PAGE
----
Newsweek has an article about China’s High Speed Rail network here; images of the network can be found here at Treehugger; map of existing rail lines here; discussion of the scale and importance of this project relative to China as compared to HSR endeavors by other countries, here.


[images via Architectural Record]

Parque Biblioteca España is one of a number of notable projects built in the past decade in Medellin, Colombia, whose exceptionally progressive mayor, Sergio Fajardo, is using infrastructure, landscape, and architecture to spark renewal and combat systemic poverty.  Much as Elemental’s Quinta Monroy made architecture a legible toolset for the residents of one city block in Iquique, the program of infrastructural development in Medellin has deployed architecture and landscape across the entire city, providing the city’s residents — and the inhabitants of the mountainside “comunas”, in particular — with an infrastructural toolset to rebuild their city and neighborhoods.  Once the headquarters of Pablo Escobar, wracked by corruption and violence, and described as “the murder capital of the world”, Medellin has been transformed by an emphasis on public culture, shared spaces, and transparency.  The Metro de Medellin was extended into the comunas by the construction of Line K, a public-transit cable car which replaced tedious and slow two-hour bus rides down the steep mountain side with a fast and comfortable twenty-minute ride, sparking the growth of community businesses in the comunas.  A botantical garden located in the dangerous neighborhood of Moravia was renovated to remove walls, symbolically opening the garden to the community, and upgraded with a striking new central pavilion under which cultural events are organized and attended.  The additions are both as small as the introduction of staircases connecting mountainside homes and as large as the system of five library parks, which includes Biblioteca España, providing safe and open places for meeting, playing and learning in the heart of the comunas.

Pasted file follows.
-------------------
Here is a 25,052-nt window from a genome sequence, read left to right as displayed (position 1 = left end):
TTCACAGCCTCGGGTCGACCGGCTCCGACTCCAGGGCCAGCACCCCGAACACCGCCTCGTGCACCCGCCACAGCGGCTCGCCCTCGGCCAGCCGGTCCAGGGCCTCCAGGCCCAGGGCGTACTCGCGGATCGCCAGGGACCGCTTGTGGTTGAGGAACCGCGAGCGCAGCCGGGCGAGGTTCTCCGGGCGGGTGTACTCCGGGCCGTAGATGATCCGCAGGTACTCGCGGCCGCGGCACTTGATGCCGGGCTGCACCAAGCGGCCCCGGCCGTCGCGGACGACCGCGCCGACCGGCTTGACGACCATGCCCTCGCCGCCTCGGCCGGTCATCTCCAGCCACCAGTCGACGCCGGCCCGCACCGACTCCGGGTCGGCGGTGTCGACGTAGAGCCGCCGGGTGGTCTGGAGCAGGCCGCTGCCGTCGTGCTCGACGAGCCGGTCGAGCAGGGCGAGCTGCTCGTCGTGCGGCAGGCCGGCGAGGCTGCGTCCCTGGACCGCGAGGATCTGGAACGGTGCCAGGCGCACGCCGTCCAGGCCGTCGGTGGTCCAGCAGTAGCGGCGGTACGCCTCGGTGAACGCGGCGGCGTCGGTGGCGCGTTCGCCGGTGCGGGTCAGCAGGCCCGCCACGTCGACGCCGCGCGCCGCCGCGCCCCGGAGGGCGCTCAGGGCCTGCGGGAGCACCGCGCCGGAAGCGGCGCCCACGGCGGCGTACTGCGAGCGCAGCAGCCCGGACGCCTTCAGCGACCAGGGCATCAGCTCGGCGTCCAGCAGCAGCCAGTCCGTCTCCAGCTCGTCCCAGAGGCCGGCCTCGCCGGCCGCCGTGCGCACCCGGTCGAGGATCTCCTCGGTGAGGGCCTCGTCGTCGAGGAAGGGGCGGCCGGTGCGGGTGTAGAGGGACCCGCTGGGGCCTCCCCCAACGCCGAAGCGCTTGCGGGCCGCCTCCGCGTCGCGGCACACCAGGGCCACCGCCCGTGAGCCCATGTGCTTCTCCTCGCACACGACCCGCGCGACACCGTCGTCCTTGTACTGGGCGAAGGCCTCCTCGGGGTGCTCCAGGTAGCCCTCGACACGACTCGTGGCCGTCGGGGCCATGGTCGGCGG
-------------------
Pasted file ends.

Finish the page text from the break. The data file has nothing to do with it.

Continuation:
[Passengers ride Line K, via the NY Times]

I highly recommend this slideshow from Medellin, taken by Quilian Riano (formerly fruitful contradictions, now @quilian on twitter and one of the two people behind DSGNAGNC), as well as Riano’s post at his Archinect school blog after visiting Medellin; the New York Times ran an article a couple years ago on Fajardo and Medellin; an Architectural Record article describes Parque Biblioteca Espana.


[Modesta Tabanao in her general store in the Philippines. She received a loan of $225 “to purchase additional inventory and working capital” and is on-track to repay the loan over its nine month term.]

If the recent flury of projects in Medellin shows how traditional infrastructure tactically deployed can revitalize a city, Kiva shows how a non-traditional monetary infrastructure can do the same: